Mac Mat Fruit: the All-purpose Seasoning of the Tay Ethnic Minority Group
Mac mat (Clausena Indica), or wild Wampi, is a fruit tree distributed in the northern mountainous region of Vietnam, most commonly in Son La, Lang Son and Bac Kan provinces. Both the fruits and the leaves are indispensable ingredients for a number of special dishes made by the Tay and Nung ethnic minority groups. They are rich in Vitamin C, protein, iron and calcium and help to protect the liver and boost the digestive system.
The Mac mat season is relatively short, usually starting at the end of June or early July. Mac mat grows on high or rocky mountains, mostly where the Tay ethnic minority groups reside. Fresh Mac mat has a distinctive aroma and a refreshing, slightly tangy and sweet taste. Mac mat can be eaten as is, pickled with bamboo shoot, or used as a condiment and seasoning to marinate grilled meat and make sausage, roasted pork, grilled chicken or braised pork. Lang Son province’s iconic roasted pork, roasted duck and pickled bamboo shoots with chili are all prepared using Mac mat.
|Fresh and dried Mac mat. Photo: VnExpress|
It takes 3 – 4 days for the Mac mat to be dried under the sun. To make sure that the fruit is completely dried, locals often expose it to the sun several times. Mac mat is treasured by locals as it bears fruits only once a year and with limited quantity. Dried Mac mat has an aromatic, tangy and sweet flavor.
To marinate food with Mac mat, locals pound the dried fruit, including the seeds, finely, then mix it with pork, chicken or duck, add salt and pepper for several hours before roasting, grilling, sauteing, making soup or braising the dish. The tanginess and sweetness of the dried flesh and the nuttiness of the seeds complement the richness of the protein.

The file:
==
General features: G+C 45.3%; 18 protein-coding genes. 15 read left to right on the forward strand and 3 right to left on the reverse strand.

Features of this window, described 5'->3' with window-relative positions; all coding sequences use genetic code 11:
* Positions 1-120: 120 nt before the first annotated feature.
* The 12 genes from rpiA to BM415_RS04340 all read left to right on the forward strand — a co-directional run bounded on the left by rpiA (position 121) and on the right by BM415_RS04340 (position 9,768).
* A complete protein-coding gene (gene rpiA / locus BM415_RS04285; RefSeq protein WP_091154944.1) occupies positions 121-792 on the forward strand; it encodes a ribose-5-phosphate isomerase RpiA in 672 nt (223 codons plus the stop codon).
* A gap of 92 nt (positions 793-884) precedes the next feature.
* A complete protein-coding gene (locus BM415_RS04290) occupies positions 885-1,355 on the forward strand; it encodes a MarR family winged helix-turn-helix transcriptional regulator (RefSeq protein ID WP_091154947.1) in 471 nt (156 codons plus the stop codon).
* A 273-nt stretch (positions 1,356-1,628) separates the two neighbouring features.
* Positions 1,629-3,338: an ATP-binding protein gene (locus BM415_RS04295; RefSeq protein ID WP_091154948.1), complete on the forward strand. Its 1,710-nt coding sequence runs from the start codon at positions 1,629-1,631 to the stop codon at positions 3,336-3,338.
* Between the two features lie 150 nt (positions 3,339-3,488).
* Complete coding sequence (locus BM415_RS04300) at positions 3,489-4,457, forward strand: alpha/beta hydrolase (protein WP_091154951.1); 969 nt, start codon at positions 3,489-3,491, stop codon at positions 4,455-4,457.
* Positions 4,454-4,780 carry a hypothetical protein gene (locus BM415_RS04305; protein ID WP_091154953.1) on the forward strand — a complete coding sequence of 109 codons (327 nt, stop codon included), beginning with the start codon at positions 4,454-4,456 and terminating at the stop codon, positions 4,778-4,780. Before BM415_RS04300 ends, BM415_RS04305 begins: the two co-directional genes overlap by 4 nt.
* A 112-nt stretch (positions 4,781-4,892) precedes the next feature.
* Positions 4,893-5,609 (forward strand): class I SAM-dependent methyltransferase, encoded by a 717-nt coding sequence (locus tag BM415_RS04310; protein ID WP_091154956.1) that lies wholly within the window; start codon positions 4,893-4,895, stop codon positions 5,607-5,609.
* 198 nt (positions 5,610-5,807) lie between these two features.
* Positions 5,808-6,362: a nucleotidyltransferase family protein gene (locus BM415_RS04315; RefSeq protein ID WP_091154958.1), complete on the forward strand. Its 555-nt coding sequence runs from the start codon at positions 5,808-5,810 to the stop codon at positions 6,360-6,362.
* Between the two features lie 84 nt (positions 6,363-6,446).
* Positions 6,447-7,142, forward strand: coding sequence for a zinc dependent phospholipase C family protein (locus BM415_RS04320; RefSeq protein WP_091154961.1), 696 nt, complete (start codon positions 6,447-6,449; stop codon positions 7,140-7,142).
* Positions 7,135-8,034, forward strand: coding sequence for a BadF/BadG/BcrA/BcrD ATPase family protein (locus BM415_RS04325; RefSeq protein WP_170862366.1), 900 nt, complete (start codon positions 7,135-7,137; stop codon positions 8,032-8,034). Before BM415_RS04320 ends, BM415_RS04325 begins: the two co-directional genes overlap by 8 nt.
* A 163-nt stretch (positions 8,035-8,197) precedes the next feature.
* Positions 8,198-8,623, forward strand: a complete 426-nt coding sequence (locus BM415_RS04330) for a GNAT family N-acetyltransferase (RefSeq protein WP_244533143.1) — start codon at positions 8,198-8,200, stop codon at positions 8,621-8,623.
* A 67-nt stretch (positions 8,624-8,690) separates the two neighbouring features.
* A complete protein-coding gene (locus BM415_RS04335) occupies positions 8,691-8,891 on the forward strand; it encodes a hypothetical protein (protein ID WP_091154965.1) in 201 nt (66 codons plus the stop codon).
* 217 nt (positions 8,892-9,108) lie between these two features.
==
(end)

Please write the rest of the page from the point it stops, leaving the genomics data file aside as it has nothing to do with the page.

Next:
|Pork shoulder blade fried with Mac mat leaves and fruit. Photo: YouTube|
To fry pork shoulder blade with Mac mat, they first cut the pork into bite-size pieces, then mix the Mac mat seeds, molasses or brown sugar with the pork until the meat is soft and the fat crisped up before marinating the mixture with minced dried Mac mat and salt. Next, they clean the seasonings stuck on the meat before stirring it evenly over a hot pan. When some moisture evaporates from the meat and the pieces turn golden brown at the edges, locals put the marinating liquid and Mac mat leaves into the pan and continue stirring for some more minutes.
The final product has soft, flavorful meat, crunchy Mac mat leaves and a mesmerizing aroma. The best way to enjoy fried pork shoulder blade with Mac mat is to make sure each bite has a piece of the pork shoulder blade, Mac mat leaves and seeds. The unique taste of dishes made with Mac mat is such that not even chicken stir-fried with ginger and galangal can compete against it.
|Lang Son province’s iconic roasted duck with the Mac mat. Photo: Dac san Lang Son|
The Mac mat season in July is a good time to make pan-seared duck with Mac mat fruits and leaves. First, locals marinate the duck thigh with dried Mac mat fruits, with crushed Mac mat leaves, sugar, salt and pepper for about half a day. Next, they turn the stove on to a high temperature, remove the leaves and put seasonings on the thigh. The duck skin is pan-seared first until golden brown and the fat oozing out then the meat on the other side. At this point, they turn the heat down, close the pan with a lid until the meat is cooked through, before pouring the marinating mixture in. The dish is characterized by its crunchy, golden-brown skin and soft, aromatic meat.
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